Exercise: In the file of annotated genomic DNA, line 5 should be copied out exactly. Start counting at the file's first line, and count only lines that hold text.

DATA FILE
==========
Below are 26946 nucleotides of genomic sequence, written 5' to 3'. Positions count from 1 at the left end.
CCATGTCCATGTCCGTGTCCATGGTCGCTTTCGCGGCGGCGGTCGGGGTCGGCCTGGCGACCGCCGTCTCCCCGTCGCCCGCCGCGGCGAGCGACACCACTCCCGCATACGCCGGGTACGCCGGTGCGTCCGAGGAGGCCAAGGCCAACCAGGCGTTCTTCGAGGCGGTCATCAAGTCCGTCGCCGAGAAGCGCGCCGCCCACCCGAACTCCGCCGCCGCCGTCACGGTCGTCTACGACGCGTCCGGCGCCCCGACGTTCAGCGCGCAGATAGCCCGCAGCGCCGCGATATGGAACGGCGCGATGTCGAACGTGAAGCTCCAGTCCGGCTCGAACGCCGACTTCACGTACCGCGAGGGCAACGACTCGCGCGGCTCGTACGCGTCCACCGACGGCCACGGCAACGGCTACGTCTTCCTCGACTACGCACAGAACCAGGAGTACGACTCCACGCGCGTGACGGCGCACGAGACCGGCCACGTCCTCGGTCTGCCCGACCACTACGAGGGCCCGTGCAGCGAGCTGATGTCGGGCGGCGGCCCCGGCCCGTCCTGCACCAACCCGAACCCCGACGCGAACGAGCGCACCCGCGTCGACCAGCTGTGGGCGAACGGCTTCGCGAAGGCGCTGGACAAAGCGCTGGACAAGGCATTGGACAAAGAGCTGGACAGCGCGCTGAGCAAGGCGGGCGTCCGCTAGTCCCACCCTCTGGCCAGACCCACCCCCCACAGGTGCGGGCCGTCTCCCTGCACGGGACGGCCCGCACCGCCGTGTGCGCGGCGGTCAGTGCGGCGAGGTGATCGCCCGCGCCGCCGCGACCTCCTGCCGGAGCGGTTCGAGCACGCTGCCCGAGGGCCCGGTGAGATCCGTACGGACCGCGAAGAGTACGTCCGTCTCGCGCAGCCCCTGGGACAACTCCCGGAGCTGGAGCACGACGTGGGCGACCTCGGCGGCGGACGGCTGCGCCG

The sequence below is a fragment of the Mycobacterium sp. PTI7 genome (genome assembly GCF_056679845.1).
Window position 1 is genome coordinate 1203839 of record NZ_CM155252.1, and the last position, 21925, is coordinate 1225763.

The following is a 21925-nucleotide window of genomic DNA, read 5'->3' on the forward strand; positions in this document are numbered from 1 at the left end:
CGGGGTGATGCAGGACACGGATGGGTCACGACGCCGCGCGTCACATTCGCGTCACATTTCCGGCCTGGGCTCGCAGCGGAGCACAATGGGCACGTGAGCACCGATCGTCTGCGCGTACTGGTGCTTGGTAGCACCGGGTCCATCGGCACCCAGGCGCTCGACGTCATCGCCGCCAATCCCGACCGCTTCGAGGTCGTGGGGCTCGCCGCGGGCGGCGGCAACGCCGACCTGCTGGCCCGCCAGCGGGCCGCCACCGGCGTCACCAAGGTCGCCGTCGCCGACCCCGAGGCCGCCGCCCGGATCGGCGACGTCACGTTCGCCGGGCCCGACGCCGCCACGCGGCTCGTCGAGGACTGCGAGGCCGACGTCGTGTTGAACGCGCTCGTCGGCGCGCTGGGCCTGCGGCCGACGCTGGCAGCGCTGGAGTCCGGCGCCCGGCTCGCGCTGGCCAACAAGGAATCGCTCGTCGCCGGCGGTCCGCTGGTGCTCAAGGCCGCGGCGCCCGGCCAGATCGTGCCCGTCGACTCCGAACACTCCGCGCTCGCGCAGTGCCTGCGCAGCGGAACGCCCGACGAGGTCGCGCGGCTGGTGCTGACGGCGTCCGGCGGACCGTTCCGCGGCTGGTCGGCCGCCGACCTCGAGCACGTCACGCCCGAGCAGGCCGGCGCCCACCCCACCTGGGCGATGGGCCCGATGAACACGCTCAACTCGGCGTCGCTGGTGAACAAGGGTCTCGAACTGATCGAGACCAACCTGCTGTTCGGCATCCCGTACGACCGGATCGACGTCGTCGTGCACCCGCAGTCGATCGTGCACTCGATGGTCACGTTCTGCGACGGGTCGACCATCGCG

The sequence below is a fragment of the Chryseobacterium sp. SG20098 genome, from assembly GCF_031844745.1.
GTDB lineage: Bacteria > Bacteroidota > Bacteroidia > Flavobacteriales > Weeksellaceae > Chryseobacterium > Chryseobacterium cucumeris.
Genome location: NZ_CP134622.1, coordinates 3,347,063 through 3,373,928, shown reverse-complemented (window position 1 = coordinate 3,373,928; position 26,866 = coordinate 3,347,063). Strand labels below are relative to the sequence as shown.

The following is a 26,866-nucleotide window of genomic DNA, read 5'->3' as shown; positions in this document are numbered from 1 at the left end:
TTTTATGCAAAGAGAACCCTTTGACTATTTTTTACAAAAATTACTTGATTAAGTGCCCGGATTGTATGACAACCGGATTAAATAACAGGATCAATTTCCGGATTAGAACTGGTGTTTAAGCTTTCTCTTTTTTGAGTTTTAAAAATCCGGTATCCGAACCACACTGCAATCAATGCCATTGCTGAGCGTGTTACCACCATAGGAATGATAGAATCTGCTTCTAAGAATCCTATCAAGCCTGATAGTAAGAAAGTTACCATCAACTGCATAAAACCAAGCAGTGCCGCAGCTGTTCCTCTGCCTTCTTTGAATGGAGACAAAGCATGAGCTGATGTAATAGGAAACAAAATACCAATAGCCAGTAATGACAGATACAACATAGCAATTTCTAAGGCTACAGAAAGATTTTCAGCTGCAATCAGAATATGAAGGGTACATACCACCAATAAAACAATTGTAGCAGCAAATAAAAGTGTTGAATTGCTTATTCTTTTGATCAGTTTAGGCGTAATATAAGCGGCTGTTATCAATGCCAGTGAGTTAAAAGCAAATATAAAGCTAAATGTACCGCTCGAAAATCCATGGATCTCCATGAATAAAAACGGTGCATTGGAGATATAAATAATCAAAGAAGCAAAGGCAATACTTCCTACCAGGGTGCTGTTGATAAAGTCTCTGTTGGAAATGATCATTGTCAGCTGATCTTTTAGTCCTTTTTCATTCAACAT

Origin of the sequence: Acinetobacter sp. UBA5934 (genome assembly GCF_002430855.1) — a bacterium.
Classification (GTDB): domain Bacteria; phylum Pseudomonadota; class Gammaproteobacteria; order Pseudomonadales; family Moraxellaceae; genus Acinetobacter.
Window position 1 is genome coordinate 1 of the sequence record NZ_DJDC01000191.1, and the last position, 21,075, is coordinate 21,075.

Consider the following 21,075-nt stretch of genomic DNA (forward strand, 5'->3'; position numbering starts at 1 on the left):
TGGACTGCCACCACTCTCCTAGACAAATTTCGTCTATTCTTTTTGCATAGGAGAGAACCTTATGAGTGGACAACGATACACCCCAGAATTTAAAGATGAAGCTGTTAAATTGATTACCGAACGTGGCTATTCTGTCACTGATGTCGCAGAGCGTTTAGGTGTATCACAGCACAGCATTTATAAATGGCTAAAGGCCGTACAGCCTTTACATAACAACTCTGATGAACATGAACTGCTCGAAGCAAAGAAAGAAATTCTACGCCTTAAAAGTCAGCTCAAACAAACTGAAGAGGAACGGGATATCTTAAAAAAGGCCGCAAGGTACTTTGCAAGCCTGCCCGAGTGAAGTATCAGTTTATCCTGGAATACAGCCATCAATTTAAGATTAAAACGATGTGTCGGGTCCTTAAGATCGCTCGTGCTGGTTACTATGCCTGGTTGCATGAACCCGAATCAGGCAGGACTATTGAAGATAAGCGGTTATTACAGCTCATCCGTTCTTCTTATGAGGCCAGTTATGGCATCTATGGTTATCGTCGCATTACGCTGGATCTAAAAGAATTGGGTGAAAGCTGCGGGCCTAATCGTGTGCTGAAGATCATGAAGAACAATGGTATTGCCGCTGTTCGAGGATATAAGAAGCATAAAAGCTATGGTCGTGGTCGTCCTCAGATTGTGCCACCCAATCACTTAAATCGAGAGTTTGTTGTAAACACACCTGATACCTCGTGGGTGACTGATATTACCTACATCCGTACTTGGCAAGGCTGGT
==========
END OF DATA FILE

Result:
The following is a 21925-nucleotide window of genomic DNA, read 5'->3' on the forward strand; positions in this document are numbered from 1 at the left end: